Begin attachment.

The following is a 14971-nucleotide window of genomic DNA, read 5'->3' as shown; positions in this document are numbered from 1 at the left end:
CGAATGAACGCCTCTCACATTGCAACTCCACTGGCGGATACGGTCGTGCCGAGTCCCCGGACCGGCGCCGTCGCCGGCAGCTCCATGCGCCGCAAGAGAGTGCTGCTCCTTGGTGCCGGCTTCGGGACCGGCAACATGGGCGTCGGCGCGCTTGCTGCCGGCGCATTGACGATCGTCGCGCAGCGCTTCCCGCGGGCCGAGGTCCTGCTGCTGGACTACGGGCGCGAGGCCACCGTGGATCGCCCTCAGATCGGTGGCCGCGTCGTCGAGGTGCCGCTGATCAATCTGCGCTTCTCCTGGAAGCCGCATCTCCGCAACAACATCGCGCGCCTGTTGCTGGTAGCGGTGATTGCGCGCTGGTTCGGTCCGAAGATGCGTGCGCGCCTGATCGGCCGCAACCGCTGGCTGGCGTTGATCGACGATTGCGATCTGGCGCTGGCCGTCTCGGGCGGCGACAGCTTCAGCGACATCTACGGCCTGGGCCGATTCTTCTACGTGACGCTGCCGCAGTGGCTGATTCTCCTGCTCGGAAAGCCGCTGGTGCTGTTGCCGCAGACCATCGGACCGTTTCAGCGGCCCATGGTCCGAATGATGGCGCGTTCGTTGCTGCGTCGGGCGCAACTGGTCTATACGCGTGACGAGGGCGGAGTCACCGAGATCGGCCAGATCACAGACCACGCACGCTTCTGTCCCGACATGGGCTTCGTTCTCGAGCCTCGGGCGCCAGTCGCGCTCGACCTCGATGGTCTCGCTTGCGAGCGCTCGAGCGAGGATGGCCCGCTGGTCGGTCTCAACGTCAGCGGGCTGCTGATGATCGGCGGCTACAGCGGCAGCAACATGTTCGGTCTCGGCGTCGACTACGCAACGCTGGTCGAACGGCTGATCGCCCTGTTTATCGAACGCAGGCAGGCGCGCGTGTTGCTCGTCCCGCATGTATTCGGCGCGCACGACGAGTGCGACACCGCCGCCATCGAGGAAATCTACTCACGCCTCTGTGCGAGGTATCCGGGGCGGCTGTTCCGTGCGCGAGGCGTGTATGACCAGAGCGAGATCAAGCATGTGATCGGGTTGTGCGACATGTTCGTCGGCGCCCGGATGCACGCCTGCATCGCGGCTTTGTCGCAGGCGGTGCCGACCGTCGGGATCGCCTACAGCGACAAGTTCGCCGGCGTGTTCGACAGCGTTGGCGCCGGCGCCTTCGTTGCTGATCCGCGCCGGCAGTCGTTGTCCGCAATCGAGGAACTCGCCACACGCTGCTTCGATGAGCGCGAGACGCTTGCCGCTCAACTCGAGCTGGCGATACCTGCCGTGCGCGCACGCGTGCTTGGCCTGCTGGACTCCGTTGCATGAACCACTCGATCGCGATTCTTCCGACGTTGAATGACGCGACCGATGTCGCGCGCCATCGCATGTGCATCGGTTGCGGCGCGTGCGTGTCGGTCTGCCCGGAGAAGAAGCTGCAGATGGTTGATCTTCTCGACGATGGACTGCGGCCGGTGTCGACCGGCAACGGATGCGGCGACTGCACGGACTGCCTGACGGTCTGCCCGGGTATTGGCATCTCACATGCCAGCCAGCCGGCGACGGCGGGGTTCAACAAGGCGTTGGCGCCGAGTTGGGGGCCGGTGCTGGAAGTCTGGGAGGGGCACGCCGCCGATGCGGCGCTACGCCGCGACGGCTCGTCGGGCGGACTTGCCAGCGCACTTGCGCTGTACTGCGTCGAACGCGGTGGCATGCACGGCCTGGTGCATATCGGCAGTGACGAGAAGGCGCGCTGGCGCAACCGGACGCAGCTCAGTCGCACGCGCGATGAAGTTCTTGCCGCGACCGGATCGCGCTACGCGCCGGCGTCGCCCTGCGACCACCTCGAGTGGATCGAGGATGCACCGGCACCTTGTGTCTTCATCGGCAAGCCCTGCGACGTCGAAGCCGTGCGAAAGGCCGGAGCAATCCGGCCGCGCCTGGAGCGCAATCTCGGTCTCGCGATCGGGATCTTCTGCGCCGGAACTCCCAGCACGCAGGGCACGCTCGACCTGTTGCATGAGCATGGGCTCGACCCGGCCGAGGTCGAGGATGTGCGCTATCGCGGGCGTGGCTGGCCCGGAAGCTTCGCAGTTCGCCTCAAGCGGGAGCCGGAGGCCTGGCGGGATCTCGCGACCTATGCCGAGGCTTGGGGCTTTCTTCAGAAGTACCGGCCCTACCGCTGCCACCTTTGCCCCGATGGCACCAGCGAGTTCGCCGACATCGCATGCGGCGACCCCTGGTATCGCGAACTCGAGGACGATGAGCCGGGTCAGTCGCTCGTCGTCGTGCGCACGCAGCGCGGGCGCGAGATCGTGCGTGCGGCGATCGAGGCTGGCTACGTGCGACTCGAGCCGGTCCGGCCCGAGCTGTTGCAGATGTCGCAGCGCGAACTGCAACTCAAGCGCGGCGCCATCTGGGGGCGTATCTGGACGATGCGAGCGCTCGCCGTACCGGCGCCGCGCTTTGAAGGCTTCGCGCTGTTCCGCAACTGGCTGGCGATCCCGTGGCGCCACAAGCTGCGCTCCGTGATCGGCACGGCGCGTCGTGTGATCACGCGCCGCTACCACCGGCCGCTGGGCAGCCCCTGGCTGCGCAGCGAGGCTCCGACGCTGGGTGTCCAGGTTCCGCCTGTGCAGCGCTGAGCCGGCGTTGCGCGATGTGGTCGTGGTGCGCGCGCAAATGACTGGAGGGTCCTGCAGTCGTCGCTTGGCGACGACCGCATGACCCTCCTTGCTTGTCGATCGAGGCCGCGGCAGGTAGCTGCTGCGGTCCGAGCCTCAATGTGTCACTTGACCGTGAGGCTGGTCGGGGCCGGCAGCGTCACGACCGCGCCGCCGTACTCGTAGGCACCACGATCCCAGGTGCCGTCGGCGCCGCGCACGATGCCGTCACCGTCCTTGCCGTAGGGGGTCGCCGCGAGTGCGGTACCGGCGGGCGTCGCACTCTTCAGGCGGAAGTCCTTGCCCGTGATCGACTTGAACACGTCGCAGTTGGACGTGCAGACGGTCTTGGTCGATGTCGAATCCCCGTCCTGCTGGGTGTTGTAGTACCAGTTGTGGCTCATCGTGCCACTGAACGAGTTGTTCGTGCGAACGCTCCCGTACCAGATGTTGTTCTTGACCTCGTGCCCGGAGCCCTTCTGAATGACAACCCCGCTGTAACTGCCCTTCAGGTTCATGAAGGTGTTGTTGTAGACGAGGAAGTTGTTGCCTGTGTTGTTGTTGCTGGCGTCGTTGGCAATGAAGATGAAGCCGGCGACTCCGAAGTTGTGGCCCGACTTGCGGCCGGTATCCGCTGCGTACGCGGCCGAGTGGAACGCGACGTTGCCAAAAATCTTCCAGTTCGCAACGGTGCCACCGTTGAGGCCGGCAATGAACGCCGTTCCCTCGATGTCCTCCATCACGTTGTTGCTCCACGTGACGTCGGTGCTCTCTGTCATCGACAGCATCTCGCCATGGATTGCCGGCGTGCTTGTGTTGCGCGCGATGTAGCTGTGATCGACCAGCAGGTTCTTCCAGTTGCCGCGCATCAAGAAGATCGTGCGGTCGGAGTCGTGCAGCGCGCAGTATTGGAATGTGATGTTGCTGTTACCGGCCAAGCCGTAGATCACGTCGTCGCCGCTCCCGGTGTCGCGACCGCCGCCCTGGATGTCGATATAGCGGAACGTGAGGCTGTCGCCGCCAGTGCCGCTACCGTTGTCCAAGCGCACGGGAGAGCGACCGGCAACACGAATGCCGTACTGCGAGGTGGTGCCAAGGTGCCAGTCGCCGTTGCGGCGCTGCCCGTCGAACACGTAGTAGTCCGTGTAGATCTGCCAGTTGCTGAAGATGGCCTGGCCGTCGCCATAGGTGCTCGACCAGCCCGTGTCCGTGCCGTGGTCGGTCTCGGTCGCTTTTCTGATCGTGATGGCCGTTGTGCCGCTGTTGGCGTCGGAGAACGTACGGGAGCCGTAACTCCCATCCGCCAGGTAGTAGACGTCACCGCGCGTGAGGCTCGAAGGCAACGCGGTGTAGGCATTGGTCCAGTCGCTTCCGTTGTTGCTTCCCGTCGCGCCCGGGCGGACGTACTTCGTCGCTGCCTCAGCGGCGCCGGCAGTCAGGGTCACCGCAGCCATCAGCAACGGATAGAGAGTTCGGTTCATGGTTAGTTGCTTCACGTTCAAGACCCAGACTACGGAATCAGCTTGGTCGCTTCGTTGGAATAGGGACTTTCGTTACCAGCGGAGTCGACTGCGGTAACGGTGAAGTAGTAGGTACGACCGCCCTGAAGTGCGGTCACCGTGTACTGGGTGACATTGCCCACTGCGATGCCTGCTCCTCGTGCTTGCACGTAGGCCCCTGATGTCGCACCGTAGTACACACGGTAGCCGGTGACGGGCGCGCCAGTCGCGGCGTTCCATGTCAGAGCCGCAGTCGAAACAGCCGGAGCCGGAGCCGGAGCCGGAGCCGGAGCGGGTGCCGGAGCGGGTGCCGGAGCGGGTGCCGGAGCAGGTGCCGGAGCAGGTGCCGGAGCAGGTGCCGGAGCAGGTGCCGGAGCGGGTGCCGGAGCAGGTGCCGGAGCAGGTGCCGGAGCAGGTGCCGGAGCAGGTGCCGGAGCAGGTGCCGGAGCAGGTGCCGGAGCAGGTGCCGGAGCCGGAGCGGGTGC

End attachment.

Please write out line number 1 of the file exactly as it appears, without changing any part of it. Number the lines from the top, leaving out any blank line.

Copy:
The following is a 14971-nucleotide window of genomic DNA, read 5'->3' as shown; positions in this document are numbered from 1 at the left end: